The New Toys: a creative director’s perspective on digital advertising

In early May, I read an Adweek creative feature on the first generation of iPad marketing efforts. As a believer that the iPad will revolutionize Print advertising, I was especially interested in the initial work and what creatives thought about the new medium (as well as all the other “new toys”). Lo and behold, in the lead paragraph of the article was an enlightening quote from Michael Ancevic, a Palma person and GCD at Mullen in Boston.  Here’s the article: Born-Again Ads

I first discovered Michael’s work in the old Print Design Annual in the late-90’s. His work was highly conceptual with a special design sense. He was just a kid at a little agency in Milwaukee but I could tell he had a great touch so I recruited him to a well-known creative power in San Francisco. He turned up at Mullen a few years thereafter.

When I read what Michael had to say in the Adweek story, I was anxious to get him to write more about it for He said, “We felt we were doing something that’s going to change everything. … It’s print on steroids.” I was curious as to what the best creatives had to say about the new tools. I wanted someone who is actually using the new tools well to give us their perspective. There’s so much crap in the blogosphere about digital and social — the Shaman and false prophets. Here’s a guy who’s doing it, and doing it well and here’s what he’s got to say:

The New Toys

by Michael Ancevic

“When Michael (Palma) asked me to write in this space on the new toys — by the “new toys”, we mean the plethora of digital assets now available to us as marketers and advertisers these days — I was so enthused that I am writing this post on my vacation. For me, these “toys” mean that we are living in an incredibly exciting time to be a creative person or a marketer because these amazing new channels are now available to us to create and market in.

I have thought about this subject a fair amount lately as it relates to creativity and to marketing and orchestrating brand experiences and communications. I can tell you this: as a creative, once you first get exposed to the new toys there is a bit of an overwhelming sensation that initially sets in…this is mostly because it’s NEW of course. Once you get used to that, there is another wave of fear because there is another new toy coming at you every few days once you are aware of them. But I can say that once you get past the initial fear and embrace and roll with all of them, it becomes very exciting. There is a continuous supply of new toys…learn to love this and get comfortable with it—as it turns out, the ability to continually embrace change is also one of the new toys.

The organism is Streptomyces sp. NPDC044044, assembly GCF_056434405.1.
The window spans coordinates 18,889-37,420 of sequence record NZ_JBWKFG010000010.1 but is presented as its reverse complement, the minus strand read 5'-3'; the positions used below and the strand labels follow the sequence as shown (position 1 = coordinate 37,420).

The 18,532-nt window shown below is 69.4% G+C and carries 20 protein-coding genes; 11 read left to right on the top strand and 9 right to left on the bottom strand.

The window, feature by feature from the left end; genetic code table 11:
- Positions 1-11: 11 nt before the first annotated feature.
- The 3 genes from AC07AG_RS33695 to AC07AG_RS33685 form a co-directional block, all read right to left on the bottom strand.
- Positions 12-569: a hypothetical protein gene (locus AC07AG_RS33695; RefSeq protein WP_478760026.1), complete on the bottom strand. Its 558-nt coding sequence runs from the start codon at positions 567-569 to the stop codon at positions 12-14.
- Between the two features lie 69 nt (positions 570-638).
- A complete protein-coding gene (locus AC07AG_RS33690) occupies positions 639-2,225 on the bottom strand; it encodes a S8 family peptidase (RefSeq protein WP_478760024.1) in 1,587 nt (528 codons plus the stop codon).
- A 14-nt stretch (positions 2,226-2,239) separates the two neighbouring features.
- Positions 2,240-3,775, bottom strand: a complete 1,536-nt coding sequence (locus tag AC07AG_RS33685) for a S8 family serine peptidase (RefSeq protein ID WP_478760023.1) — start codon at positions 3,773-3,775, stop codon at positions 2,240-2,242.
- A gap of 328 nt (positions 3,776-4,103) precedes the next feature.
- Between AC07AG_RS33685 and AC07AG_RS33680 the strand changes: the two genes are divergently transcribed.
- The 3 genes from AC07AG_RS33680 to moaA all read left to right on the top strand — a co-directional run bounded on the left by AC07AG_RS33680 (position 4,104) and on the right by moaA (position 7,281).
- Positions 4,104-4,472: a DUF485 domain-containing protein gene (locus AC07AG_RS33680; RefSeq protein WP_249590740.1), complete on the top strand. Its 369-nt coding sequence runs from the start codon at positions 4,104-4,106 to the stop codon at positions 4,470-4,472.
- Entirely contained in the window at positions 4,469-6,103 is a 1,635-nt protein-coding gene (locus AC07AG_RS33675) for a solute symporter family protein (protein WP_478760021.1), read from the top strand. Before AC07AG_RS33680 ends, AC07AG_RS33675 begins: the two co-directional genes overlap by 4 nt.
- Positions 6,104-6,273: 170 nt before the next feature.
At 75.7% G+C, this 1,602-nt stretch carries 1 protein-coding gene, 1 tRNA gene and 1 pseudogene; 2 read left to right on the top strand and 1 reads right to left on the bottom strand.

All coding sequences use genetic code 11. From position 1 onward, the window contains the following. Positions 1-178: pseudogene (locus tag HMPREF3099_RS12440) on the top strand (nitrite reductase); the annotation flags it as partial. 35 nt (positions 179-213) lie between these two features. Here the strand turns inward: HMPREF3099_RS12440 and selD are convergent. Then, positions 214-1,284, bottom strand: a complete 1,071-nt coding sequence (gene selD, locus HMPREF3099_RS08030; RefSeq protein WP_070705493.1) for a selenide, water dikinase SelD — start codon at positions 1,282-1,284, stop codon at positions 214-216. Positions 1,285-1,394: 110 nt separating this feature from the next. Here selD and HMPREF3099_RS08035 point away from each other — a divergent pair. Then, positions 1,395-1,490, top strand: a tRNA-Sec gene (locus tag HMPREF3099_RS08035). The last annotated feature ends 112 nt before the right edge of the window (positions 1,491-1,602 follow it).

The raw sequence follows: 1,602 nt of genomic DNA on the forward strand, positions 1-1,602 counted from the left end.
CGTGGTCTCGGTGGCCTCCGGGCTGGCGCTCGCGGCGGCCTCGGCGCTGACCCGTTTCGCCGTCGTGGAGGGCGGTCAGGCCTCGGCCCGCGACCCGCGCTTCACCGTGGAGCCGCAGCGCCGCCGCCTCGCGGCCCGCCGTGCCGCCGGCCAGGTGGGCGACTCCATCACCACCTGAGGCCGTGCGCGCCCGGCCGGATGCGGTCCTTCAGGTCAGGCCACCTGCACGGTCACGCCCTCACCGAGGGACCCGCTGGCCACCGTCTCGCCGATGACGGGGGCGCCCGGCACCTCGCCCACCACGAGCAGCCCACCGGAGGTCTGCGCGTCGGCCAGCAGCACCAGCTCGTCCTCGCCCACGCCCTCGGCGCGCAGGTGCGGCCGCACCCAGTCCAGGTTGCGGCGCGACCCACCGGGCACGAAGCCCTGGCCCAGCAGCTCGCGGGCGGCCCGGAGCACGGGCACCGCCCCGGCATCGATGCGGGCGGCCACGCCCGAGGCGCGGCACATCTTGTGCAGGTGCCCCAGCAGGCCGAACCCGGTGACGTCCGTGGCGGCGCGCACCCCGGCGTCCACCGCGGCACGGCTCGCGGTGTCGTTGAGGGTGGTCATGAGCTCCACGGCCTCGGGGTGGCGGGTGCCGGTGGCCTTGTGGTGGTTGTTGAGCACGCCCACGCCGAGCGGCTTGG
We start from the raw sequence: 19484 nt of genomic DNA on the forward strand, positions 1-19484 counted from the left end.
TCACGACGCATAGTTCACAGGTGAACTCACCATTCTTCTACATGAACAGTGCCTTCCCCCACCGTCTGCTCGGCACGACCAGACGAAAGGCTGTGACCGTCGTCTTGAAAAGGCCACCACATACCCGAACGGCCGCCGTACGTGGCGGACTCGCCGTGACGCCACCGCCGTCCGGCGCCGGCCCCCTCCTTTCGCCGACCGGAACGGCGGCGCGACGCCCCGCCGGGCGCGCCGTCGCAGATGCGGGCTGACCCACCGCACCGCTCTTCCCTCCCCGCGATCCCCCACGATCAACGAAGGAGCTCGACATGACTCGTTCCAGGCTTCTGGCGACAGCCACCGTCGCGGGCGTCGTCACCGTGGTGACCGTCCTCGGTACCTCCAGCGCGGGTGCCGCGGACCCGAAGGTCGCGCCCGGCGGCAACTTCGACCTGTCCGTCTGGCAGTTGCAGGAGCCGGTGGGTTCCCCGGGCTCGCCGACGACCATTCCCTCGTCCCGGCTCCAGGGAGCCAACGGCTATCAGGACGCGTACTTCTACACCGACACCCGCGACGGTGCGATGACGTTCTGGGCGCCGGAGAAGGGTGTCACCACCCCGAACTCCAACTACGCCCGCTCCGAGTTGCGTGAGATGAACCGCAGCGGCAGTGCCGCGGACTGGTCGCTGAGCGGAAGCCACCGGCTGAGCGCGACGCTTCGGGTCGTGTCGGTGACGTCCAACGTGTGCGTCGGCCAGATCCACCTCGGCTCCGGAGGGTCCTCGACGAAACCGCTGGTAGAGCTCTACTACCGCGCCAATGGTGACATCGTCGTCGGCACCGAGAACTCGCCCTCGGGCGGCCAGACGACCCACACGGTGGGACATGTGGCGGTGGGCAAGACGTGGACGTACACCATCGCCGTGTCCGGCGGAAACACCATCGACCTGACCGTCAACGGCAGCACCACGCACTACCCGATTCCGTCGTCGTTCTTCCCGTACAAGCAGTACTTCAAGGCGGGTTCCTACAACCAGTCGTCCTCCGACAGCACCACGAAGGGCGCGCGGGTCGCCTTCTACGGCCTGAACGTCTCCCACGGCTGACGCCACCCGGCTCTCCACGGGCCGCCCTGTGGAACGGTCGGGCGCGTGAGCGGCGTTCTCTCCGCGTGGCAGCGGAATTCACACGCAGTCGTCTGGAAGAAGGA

I recently did a campaign launch that included the following mix: 3 ads on the much-anticipated first ever iPad issue of Wired Magazine, an augmented reality site (that we used traditional magazines to drive traffic to), Facebook engagement ads, online ads, a social media crowdsourcing platform, a YouTube channel upgrade, 60, 30, and 15 second national tv spots, magazine ads and pr blog outreach. This was a very exciting campaign to be a part of. In fact, when the iPad ad first came out last month, I felt like a junior creative who just had his first ad published in a magazine and was looking at it for the first time at Borders!

We have also done projects with many microsites, mobile WAP sites and a purely social media launches—this is all from a person who came from the “traditional” ad background mind you– and believe me, as a creative person, I could not have imagined this 5 years ago. Or even imagined how to think this way let alone be able to speak to clients with any sense of expertise or authority. But today, it gets my heart racing and I love it. I now look at advertising truly as a brand orchestrator, applying just the right amount of violin here, and cello there, with a mix or horns and drums occasionally with a whole host of additional instruments. Sometimes we even smash the instruments. It’s different every time. The fact is, that we can now reach audiences in so many different ways and reach audiences that are living in so many different places.

I hear a lot of people saying that you have to just be thinking in social media, or in digital these days…you even hear people who aren’t interested in the new toys at all saying that you should still just be thinking in TV and print. For me the new toys are part of a well-balanced media diet that we are carefully feeding to the consumer in a way that is strategically relevant and brand appropriate…it’s not all or nothing. Once you embrace this well-balanced diet thinking and go for the ride, you will find it to be not only unbelievably powerful but also unbelievably fun. The new marriage of media types and creative types is very exciting and I believe it’s critical to success today. Next time you sit down with a new creative brief, invite some new faces into the room. It might make you uncomfortable at first but just go for it, it will re-invigorate you and hopefully your clients will love you (even more) for it!

Turns out the new toys are actually incredibly powerful new tools! Go out and use them.”

Michael Ancevic is an SVP Group Creative Director at Mullen in Boston where he has helped shape the strategy and creative on many of the agency’s brands. He has also judged some shows and won some stuff along the way.

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